Marlene Dumas

Kaapstad South-Africa 1953, lives and works in Amsterdam

The First People (I-IV)
oil on canvas
4 parts, each 181.5 x 90.5 cm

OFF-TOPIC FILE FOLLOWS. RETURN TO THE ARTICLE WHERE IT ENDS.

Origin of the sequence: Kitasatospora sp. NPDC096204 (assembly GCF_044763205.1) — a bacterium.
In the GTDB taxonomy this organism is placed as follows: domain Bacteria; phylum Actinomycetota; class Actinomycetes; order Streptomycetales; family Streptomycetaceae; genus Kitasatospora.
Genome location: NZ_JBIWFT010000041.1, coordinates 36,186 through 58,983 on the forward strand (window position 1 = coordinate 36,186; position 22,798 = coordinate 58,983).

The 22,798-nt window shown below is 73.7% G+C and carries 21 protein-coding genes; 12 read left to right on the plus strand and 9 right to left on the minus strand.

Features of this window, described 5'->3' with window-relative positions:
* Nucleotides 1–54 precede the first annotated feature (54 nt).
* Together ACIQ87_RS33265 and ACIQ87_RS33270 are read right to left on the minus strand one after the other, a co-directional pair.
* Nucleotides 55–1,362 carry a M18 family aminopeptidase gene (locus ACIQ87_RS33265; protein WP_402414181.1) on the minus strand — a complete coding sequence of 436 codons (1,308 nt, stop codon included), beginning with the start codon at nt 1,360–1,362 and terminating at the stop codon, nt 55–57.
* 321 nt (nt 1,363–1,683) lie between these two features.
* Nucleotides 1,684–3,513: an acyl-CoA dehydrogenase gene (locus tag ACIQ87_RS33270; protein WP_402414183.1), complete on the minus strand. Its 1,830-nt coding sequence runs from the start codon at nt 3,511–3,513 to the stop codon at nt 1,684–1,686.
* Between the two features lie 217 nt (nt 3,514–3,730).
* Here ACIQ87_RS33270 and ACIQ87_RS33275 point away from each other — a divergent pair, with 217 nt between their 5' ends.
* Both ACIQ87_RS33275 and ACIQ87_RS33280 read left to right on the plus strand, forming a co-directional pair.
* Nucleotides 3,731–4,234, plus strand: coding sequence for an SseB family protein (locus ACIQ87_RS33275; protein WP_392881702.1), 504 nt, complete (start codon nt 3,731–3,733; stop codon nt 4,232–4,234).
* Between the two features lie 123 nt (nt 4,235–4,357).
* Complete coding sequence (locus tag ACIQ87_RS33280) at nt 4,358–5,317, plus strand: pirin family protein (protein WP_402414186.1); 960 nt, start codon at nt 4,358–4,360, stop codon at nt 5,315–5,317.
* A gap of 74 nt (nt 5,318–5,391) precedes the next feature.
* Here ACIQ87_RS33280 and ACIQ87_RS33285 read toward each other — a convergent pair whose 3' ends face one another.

The work of Marlene Dumas deals with the tension between watching and being watched - and in fact - with the problem of interpretation. She often works after found images that she collects in a personal data-bank. The images reflect the social standards that influence our way of looking. For example in The First People from 1990, that exists of four life-size baby portraits. The dominating reaction on this work is that the babies are immensely ugly. The enlarged representation of their bodies is experienced as very shocking elements. These reactions seem to be influenced by cliché images of the happy babies from the commercial world, that seem to be the present day norm. The paintings of Dumas are very realistic just because of some imaginary elements like the extension of the bodies and the way she handles detail. ‘Motherhood is a shock,’ says Dumas, ‘because you haven’t realised how babies look in reality.’ Her work, The First People, perhaps represents some of that struggle.